Cordie: School district still here for you despite closure
Since the first case of COVID-19 was identified in the state of Oregon, the reality of our daily lives has shifted immensely. The last several weeks — moving now towards months — have felt surreal and disorienting, as people everywhere are responding to the circumstances surrounding the outbreak of the novel coronavirus.
All of us have been impacted in some way by these changes. Some families are facing the challenge of balancing work with having children at home, others facing the hardship of being without work as businesses have closed or laid off employees — and some continue to work on the front lines, including healthcare providers, first responders, and other essential workers that we all owe so much to during these times.
As a school district, the announcement on April 8 that all Oregon schools would close for the remainder of the 2019-20 academic year came as a devastating loss, yet also serves as an opportunity for educators to rethink what it means to truly serve our students, families, and community. The challenges our district faces as a result of the closure are many — and indeed, are the same as those that most K-12 districts are facing across our nation.
The need to provide students with learning opportunities that can be accessed from their homes has been the catalyst for the creation and launch of our distance learning plan. Here in the Sherwood School District, this effort has been led by a task force comprised of administrators and teachers, at all levels, who have worked tirelessly since before spring break, to develop a comprehensive approach — one that connects teachers to their students, works to ensure technology access for all students and families, and will help our seniors to cross the finish line and graduate.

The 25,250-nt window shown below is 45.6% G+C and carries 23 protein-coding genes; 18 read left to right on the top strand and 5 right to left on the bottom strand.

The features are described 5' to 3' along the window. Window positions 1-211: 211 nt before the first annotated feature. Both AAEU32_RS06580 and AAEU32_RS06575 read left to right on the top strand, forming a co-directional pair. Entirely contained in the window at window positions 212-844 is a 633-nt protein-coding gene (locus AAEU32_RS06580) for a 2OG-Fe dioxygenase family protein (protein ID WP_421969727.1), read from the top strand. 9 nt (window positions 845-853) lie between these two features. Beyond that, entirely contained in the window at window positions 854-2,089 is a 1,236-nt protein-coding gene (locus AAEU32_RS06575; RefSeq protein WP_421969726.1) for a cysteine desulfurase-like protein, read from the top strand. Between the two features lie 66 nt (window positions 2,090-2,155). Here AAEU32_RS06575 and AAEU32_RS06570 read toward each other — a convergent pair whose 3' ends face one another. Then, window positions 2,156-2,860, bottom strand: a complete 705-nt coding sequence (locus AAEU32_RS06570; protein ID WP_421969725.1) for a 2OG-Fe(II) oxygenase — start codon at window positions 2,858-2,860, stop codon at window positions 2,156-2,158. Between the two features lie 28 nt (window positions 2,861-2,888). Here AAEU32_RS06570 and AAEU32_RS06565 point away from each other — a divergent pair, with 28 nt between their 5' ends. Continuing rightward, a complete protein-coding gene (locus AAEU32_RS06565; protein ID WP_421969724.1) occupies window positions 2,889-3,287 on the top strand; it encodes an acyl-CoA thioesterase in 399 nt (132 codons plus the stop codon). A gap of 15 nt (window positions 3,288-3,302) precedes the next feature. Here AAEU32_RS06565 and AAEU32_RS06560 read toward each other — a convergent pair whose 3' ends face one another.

Another challenge is to ensure that our most vulnerable students are supported during this time. While academic support is always a focus for educators, we know that our students have many other needs that a school environment provides — including healthy meals, resources for social-emotional and mental health, and relationships with both peers and school staff.
Since the beginning of the closure, our Nutrition Services staff have provided daily meals to students at no cost, distributed at "grab and go" hubs at Hopkins and Edy Ridge elementary schools. Our SHARE Center has remained open, connecting students and families with resources and supplies. Our staff have been connecting with students and families in a variety of ways, including emails and videos, and continue to explore creative ways to help students feel connected.
Additionally, a second task force focused on supporting the social-emotional and mental health needs of students has been working to ensure that students in need of additional support can be identified and quickly connected to a school counselor or other resources.
While we continue to work hard to address these — and other — challenges, there are also so many bright spots that continue to inspire and uplift all of us in the Sherwood School District. From the many kind and supportive emails to our administrators and staff, to the outpouring of donation offers, to the multitude of thoughtful acts happening across the district, the way that the community has come together to support our students, our schools, and each other is a truly incredible thing.
Our school district is proud to serve the students and families of Sherwood, and to be a part of a community that proves how strong we are together, even in the most challenging of times.
Heather Cordie is superintendent of the Sherwood School District.
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